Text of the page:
U.S. crude prices closed higher after a choppy trading session on Wednesday as data showing record U.S. crude stocks was offset by evidence that production in an oversupplied market continues to decline.
The Energy Information Administration reported crude inventories rose by 10.4 million barrels to a total of 518 million barrels. The build was almost three times more than the 3.6 million-barrel increase expected by analysts.
The American Petroleum Institute (API) said on Tuesday U.S. crude inventories jumped by 9.9 million barrels last week, much more than the 3.6-million-barrel increase analysts had forecast.
But the drop in production to levels not seen since late 2014 gave bulls hope, Dow Jones reported.
EIA reported U.S. oil production fell last week by about 25,000 barrels per day (bpd) to just over 9 million bpd, down from a peak of 9.6 million bpd in April. More reliable monthly figures from EIA put U.S. crude production at 9.2 million bpd in December.
U.S. crude, also known as WTI, settled at $34.66 a barrel, up 26 cents, or 0.76 percent, after hitting a session peak of $35.17, its highest level since early January. WTI also posted its best settlement since Jan. 5.
Global benchmark Brent crude gained 13 cents to $36.94 a barrel, having earlier spiked to $37.40, the highest in almost two months.
Brent has risen 35 percent from a 12-year low of $27.10 hit on Jan. 20, adding to expectations that further drops may not be on the cards. An analyst at the International Energy Agency said on Tuesday prices appeared to have bottomed.
"Today's EIA data will do very little to help oil's recent bounce," said Chris Jarvis, analyst at Caprock Risk Management in Frederick, Maryland. "In short, it's difficult to make a bullish case. Signs that the glut in oil and reversal of the building trend will subside any time soon seems distant."
Crude has collapsed from more than $100 in mid-2014, pressured by excess supply and a decision by the Organization of the Petroleum Exporting Countries to abandon its traditional role of cutting production by itself to boost prices.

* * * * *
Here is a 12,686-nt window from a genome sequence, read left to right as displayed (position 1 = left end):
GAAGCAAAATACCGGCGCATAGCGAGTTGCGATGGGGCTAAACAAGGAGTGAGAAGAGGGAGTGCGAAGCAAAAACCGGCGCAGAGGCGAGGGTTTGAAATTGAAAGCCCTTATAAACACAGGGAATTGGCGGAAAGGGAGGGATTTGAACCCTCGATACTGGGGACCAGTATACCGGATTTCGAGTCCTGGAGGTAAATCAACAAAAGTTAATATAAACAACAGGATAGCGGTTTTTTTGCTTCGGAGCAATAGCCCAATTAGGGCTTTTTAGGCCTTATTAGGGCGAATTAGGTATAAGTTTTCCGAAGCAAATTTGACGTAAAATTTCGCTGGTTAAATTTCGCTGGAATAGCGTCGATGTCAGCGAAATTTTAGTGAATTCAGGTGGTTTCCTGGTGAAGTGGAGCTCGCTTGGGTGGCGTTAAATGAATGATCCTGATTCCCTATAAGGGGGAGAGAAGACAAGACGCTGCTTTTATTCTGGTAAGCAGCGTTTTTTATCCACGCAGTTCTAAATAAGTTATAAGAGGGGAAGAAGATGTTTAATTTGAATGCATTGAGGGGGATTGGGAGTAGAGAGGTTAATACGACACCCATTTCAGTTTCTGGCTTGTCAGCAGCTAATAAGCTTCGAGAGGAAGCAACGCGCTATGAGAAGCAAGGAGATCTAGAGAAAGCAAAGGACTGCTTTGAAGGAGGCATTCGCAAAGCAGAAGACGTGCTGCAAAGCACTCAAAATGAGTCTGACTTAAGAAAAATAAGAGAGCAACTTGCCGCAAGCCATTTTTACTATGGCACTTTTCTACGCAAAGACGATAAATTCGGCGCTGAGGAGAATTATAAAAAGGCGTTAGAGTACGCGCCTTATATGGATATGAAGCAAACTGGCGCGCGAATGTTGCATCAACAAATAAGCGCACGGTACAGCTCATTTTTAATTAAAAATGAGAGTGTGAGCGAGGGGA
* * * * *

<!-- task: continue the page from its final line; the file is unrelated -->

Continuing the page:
After more than a year of failing to agree any steps, OPEC and outside producers have stepped up diplomatic activity to fix the supply glut. Saudi Arabia, Qatar, Venezuela and non-OPEC producer Russia said on Feb. 16 they would freeze output.
On Wednesday, Venezuela's Oil Minister Eulogio Del Pino said more than 15 countries will attend an upcoming oil meeting to discuss an output freeze plan and possible further actions, state oil company PDVSA said in a statement.
In an early sign that Moscow will stick to the plan, Russia reported on Wednesday its oil output was little changed in February.
Russia's Rosneft, the world's biggest listed oil producer by volume, is floating the idea of a domestic production cut to balance the global market and as the firm faces a natural decline this year, two industry sources said.
Saudi Arabia has yet to report its production, but a Reuters survey this week found no sign of an increase in February.
"Although the market had hoped that some of these producers would immediately cut oil production, we still see this agreement as a strong message," ABN Amro said in a report.
"By announcing a production freeze, the global oil coalition has set a floor under oil prices."